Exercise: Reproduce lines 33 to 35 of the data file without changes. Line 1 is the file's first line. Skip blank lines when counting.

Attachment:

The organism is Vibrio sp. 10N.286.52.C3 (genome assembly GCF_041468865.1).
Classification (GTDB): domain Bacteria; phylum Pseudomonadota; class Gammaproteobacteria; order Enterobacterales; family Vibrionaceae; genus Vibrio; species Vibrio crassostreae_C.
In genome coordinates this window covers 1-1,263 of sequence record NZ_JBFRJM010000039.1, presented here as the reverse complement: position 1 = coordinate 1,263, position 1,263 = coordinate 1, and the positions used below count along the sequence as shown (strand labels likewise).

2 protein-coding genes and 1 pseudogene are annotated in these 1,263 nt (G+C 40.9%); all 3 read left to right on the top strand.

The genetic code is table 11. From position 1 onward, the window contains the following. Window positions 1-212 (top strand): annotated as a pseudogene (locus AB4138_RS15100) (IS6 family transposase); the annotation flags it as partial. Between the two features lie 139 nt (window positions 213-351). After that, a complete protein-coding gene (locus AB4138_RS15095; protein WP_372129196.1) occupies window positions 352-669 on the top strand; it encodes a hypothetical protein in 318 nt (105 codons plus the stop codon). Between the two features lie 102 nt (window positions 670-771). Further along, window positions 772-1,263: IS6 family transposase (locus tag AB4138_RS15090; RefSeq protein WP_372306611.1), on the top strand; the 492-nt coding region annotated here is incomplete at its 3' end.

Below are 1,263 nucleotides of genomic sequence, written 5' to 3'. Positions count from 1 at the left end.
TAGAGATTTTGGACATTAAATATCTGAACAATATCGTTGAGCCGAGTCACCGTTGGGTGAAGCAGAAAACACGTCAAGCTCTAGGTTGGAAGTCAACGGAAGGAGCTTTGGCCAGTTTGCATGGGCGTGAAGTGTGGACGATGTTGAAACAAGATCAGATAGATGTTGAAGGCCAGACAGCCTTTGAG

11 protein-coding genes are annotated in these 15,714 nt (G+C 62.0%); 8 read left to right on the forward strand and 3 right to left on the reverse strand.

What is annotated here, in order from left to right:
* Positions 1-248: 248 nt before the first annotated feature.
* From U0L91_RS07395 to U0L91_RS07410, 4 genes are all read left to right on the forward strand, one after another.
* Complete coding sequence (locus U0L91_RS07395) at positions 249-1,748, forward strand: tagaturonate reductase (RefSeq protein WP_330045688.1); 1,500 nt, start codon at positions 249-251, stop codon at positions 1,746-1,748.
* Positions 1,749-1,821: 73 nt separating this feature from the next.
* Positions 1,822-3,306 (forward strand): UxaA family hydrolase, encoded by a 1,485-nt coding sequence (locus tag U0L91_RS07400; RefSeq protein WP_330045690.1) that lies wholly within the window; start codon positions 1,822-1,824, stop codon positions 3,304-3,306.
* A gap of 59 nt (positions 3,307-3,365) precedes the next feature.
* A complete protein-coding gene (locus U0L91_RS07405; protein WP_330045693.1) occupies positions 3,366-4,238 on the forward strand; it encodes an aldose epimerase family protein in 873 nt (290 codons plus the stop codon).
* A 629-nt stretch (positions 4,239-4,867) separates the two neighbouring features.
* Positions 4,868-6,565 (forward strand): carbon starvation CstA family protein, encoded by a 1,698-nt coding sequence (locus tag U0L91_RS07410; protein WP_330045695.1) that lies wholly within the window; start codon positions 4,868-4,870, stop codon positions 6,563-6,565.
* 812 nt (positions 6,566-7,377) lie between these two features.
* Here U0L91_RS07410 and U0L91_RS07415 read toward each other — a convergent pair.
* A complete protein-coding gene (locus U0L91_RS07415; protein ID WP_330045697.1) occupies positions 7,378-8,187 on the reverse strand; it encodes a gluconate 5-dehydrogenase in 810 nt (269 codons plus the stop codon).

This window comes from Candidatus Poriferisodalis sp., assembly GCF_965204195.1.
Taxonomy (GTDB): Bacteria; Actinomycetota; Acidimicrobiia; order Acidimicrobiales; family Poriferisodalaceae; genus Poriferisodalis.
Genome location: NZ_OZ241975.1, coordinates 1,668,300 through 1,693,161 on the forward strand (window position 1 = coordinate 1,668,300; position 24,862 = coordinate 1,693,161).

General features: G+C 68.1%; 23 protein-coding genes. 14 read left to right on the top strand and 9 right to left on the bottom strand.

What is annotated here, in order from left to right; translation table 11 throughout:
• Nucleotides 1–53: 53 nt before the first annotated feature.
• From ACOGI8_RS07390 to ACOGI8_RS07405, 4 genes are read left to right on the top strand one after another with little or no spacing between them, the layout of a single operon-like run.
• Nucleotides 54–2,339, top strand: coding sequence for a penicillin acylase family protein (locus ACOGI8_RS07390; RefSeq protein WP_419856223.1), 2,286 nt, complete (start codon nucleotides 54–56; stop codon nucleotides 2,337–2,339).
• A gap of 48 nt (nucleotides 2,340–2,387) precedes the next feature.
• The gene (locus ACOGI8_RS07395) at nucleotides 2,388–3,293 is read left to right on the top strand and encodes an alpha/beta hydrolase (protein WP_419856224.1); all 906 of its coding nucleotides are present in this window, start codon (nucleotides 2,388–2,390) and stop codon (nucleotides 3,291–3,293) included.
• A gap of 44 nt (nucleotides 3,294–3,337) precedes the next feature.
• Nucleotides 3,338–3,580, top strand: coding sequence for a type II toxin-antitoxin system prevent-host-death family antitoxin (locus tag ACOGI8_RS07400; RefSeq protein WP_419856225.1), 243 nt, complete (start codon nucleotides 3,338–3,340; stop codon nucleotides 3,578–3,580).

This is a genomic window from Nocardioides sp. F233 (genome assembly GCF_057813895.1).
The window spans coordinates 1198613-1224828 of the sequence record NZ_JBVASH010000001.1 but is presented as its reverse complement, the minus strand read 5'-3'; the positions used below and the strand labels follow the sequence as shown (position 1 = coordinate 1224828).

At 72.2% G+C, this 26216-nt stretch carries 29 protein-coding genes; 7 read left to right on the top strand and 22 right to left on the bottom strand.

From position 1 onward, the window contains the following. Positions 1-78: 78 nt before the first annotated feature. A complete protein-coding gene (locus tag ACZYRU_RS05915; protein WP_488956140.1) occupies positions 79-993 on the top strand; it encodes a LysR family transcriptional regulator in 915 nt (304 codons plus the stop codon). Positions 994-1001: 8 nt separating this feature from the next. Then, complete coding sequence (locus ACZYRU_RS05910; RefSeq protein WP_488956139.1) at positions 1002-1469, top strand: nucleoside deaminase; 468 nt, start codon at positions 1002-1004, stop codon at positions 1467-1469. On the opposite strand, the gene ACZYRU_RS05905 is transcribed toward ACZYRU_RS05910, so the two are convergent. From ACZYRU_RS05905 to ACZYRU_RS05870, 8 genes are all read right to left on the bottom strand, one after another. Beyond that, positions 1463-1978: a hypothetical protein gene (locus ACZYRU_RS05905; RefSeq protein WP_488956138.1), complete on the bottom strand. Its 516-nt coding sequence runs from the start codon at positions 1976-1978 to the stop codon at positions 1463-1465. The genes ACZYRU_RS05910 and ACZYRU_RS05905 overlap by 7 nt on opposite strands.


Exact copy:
• Nucleotides 3,338–3,580, top strand: coding sequence for a type II toxin-antitoxin system prevent-host-death family antitoxin (locus tag ACOGI8_RS07400; RefSeq protein WP_419856225.1), 243 nt, complete (start codon nucleotides 3,338–3,340; stop codon nucleotides 3,578–3,580).

This is a genomic window from Nocardioides sp. F233 (genome assembly GCF_057813895.1).
The window spans coordinates 1198613-1224828 of the sequence record NZ_JBVASH010000001.1 but is presented as its reverse complement, the minus strand read 5'-3'; the positions used below and the strand labels follow the sequence as shown (position 1 = coordinate 1224828).